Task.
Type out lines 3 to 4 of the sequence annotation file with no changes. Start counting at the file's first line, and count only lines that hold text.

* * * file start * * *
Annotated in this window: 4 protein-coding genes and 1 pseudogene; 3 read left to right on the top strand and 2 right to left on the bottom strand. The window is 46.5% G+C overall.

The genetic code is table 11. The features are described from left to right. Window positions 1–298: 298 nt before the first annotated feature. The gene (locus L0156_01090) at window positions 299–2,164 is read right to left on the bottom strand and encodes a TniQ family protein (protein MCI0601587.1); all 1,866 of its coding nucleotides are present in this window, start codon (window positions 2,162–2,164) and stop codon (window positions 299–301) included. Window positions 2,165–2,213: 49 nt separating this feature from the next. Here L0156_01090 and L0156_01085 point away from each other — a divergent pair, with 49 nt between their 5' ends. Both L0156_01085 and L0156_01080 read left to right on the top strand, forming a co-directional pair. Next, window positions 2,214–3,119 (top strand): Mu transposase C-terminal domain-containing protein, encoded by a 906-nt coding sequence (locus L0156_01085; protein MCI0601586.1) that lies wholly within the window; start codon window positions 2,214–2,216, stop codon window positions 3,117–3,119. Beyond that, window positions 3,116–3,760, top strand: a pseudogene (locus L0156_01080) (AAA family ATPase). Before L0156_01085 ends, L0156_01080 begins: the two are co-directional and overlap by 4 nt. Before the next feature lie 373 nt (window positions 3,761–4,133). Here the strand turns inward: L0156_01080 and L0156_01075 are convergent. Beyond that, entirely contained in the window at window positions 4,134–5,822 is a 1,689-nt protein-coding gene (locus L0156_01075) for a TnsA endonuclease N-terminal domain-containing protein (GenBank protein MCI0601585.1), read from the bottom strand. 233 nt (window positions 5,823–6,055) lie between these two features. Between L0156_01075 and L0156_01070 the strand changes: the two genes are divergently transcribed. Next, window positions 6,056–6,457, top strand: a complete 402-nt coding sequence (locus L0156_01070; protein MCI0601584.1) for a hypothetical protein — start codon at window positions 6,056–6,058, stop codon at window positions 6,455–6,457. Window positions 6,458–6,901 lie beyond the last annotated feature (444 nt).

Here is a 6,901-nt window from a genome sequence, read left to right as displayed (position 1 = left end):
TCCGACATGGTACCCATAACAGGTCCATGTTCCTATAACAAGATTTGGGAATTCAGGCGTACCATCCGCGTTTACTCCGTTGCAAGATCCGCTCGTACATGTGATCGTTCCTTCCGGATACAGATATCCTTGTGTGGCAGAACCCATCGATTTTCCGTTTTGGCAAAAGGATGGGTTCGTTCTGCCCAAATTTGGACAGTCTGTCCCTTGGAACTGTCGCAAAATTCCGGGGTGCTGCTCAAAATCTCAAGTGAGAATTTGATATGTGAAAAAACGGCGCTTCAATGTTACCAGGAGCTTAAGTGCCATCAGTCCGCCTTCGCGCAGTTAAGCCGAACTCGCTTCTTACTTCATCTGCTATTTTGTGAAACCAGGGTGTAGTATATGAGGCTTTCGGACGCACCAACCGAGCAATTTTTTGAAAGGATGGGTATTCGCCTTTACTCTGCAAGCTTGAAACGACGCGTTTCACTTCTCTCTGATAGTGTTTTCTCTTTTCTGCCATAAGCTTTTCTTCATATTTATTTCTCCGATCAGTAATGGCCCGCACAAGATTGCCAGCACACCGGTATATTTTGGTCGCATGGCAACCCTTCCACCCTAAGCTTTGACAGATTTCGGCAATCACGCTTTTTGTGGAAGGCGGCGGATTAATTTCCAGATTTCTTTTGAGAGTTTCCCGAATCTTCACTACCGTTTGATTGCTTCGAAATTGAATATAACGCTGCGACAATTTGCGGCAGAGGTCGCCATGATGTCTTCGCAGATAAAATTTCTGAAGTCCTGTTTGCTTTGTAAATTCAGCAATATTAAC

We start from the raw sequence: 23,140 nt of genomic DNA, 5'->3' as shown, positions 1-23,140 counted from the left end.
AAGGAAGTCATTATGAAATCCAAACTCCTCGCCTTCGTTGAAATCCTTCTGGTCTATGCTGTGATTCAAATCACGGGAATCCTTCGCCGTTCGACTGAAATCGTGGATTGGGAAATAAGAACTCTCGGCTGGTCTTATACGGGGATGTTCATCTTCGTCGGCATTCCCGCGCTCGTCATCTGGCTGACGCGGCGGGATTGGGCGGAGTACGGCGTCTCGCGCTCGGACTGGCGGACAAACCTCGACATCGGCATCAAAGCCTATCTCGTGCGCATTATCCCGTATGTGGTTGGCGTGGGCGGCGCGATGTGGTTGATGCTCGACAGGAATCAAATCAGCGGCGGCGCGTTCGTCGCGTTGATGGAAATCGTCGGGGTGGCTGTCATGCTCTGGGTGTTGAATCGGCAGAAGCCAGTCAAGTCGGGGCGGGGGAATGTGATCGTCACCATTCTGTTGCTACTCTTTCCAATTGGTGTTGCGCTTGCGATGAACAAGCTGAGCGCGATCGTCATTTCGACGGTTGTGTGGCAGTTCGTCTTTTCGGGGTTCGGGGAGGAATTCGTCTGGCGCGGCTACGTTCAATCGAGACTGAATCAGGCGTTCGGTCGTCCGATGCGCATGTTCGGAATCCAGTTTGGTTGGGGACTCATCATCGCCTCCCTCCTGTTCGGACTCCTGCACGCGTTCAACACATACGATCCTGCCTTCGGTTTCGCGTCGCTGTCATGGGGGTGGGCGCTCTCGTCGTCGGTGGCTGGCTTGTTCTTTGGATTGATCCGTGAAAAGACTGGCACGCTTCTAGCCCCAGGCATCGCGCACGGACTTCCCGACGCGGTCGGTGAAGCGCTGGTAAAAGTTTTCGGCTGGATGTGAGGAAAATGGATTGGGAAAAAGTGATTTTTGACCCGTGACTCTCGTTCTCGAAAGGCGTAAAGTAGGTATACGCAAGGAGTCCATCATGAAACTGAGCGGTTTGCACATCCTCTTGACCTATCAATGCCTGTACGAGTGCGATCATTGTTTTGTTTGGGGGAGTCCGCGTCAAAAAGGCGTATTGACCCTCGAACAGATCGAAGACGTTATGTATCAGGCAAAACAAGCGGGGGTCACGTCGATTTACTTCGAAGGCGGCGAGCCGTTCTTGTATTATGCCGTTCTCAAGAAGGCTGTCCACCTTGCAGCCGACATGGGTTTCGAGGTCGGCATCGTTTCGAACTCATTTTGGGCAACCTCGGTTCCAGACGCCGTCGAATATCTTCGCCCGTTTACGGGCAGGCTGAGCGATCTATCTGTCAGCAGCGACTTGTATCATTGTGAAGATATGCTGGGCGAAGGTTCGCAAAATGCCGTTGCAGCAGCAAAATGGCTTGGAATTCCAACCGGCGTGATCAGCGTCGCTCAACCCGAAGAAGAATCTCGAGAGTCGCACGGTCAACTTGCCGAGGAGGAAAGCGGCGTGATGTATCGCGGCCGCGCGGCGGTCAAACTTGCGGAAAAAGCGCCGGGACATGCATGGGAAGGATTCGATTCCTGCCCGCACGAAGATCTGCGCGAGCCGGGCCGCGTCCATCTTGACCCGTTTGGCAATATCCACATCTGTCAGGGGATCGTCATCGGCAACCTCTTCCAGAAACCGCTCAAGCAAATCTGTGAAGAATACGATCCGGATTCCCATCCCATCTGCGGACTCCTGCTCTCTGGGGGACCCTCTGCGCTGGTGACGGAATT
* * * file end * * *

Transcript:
Here is a 6,901-nt window from a genome sequence, read left to right as displayed (position 1 = left end):
TCCGACATGGTACCCATAACAGGTCCATGTTCCTATAACAAGATTTGGGAATTCAGGCGTACCATCCGCGTTTACTCCGTTGCAAGATCCGCTCGTACATGTGATCGTTCCTTCCGGATACAGATATCCTTGTGTGGCAGAACCCATCGATTTTCCGTTTTGGCAAAAGGATGGGTTCGTTCTGCCCAAATTTGGACAGTCTGTCCCTTGGAACTGTCGCAAAATTCCGGGGTGCTGCTCAAAATCTCAAGTGAGAATTTGATATGTGAAAAAACGGCGCTTCAATGTTACCAGGAGCTTAAGTGCCATCAGTCCGCCTTCGCGCAGTTAAGCCGAACTCGCTTCTTACTTCATCTGCTATTTTGTGAAACCAGGGTGTAGTATATGAGGCTTTCGGACGCACCAACCGAGCAATTTTTTGAAAGGATGGGTATTCGCCTTTACTCTGCAAGCTTGAAACGACGCGTTTCACTTCTCTCTGATAGTGTTTTCTCTTTTCTGCCATAAGCTTTTCTTCATATTTATTTCTCCGATCAGTAATGGCCCGCACAAGATTGCCAGCACACCGGTATATTTTGGTCGCATGGCAACCCTTCCACCCTAAGCTTTGACAGATTTCGGCAATCACGCTTTTTGTGGAAGGCGGCGGATTAATTTCCAGATTTCTTTTGAGAGTTTCCCGAATCTTCACTACCGTTTGATTGCTTCGAAATTGAATATAACGCTGCGACAATTTGCGGCAGAGGTCGCCATGATGTCTTCGCAGATAAAATTTCTGAAGTCCTGTTTGCTTTGTAAATTCAGCAATATTAAC